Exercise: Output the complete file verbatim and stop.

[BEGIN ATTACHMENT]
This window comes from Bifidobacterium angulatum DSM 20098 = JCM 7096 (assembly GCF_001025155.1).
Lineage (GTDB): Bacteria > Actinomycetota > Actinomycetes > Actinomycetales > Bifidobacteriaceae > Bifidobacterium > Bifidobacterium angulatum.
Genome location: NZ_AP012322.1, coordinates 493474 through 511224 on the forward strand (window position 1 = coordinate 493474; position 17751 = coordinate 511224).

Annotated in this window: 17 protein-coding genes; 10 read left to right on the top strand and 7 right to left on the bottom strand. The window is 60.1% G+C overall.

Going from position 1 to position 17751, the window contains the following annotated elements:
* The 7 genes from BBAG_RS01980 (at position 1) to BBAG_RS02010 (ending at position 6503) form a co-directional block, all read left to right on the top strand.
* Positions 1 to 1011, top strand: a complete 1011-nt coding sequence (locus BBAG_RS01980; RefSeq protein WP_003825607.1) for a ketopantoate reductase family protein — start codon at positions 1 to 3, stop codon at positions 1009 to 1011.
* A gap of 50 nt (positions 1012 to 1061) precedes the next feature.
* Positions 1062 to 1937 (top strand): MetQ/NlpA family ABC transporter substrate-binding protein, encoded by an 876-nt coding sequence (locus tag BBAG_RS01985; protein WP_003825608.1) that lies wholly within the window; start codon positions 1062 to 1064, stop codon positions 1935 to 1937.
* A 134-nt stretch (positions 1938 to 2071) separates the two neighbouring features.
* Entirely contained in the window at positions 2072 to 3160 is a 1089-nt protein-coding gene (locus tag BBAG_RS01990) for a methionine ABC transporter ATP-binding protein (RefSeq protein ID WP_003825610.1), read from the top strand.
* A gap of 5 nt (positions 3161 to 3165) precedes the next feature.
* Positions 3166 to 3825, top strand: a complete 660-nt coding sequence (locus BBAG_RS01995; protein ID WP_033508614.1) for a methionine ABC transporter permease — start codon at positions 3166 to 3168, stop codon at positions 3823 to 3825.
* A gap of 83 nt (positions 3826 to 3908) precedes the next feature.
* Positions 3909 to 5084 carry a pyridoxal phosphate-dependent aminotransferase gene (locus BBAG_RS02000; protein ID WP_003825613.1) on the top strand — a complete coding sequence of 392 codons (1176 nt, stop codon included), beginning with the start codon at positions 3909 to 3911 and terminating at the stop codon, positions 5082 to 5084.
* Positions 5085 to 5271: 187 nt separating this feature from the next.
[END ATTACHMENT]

This window comes from Bifidobacterium angulatum DSM 20098 = JCM 7096 (assembly GCF_001025155.1).
Lineage (GTDB): Bacteria > Actinomycetota > Actinomycetes > Actinomycetales > Bifidobacteriaceae > Bifidobacterium > Bifidobacterium angulatum.
Genome location: NZ_AP012322.1, coordinates 493474 through 511224 on the forward strand (window position 1 = coordinate 493474; position 17751 = coordinate 511224).

Annotated in this window: 17 protein-coding genes; 10 read left to right on the top strand and 7 right to left on the bottom strand. The window is 60.1% G+C overall.

Going from position 1 to position 17751, the window contains the following annotated elements:
* The 7 genes from BBAG_RS01980 (at position 1) to BBAG_RS02010 (ending at position 6503) form a co-directional block, all read left to right on the top strand.
* Positions 1 to 1011, top strand: a complete 1011-nt coding sequence (locus BBAG_RS01980; RefSeq protein WP_003825607.1) for a ketopantoate reductase family protein — start codon at positions 1 to 3, stop codon at positions 1009 to 1011.
* A gap of 50 nt (positions 1012 to 1061) precedes the next feature.
* Positions 1062 to 1937 (top strand): MetQ/NlpA family ABC transporter substrate-binding protein, encoded by an 876-nt coding sequence (locus tag BBAG_RS01985; protein WP_003825608.1) that lies wholly within the window; start codon positions 1062 to 1064, stop codon positions 1935 to 1937.
* A 134-nt stretch (positions 1938 to 2071) separates the two neighbouring features.
* Entirely contained in the window at positions 2072 to 3160 is a 1089-nt protein-coding gene (locus tag BBAG_RS01990) for a methionine ABC transporter ATP-binding protein (RefSeq protein ID WP_003825610.1), read from the top strand.
* A gap of 5 nt (positions 3161 to 3165) precedes the next feature.
* Positions 3166 to 3825, top strand: a complete 660-nt coding sequence (locus BBAG_RS01995; protein ID WP_033508614.1) for a methionine ABC transporter permease — start codon at positions 3166 to 3168, stop codon at positions 3823 to 3825.
* A gap of 83 nt (positions 3826 to 3908) precedes the next feature.
* Positions 3909 to 5084 carry a pyridoxal phosphate-dependent aminotransferase gene (locus BBAG_RS02000; protein ID WP_003825613.1) on the top strand — a complete coding sequence of 392 codons (1176 nt, stop codon included), beginning with the start codon at positions 3909 to 3911 and terminating at the stop codon, positions 5082 to 5084.
* Positions 5085 to 5271: 187 nt separating this feature from the next.